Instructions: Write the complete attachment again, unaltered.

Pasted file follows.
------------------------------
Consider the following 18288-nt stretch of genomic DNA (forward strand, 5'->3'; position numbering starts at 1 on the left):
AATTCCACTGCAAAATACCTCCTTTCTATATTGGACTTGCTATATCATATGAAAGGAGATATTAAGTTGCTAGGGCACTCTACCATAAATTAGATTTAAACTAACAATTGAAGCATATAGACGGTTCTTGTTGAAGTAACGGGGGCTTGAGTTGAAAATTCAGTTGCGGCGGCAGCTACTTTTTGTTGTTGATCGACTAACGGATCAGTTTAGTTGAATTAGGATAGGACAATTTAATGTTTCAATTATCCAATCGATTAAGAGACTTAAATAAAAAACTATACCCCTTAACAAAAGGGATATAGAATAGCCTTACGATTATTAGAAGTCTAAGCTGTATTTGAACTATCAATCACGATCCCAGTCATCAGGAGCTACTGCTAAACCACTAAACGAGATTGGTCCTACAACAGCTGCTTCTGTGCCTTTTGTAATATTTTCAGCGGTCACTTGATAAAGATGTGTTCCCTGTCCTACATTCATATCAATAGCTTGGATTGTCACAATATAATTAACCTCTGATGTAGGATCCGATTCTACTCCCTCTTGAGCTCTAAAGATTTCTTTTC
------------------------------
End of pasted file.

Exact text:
Consider the following 18288-nt stretch of genomic DNA (forward strand, 5'->3'; position numbering starts at 1 on the left):
AATTCCACTGCAAAATACCTCCTTTCTATATTGGACTTGCTATATCATATGAAAGGAGATATTAAGTTGCTAGGGCACTCTACCATAAATTAGATTTAAACTAACAATTGAAGCATATAGACGGTTCTTGTTGAAGTAACGGGGGCTTGAGTTGAAAATTCAGTTGCGGCGGCAGCTACTTTTTGTTGTTGATCGACTAACGGATCAGTTTAGTTGAATTAGGATAGGACAATTTAATGTTTCAATTATCCAATCGATTAAGAGACTTAAATAAAAAACTATACCCCTTAACAAAAGGGATATAGAATAGCCTTACGATTATTAGAAGTCTAAGCTGTATTTGAACTATCAATCACGATCCCAGTCATCAGGAGCTACTGCTAAACCACTAAACGAGATTGGTCCTACAACAGCTGCTTCTGTGCCTTTTGTAATATTTTCAGCGGTCACTTGATAAAGATGTGTTCCCTGTCCTACATTCATATCAATAGCTTGGATTGTCACAATATAATTAACCTCTGATGTAGGATCCGATTCTACTCCCTCTTGAGCTCTAAAGATTTCTTTTC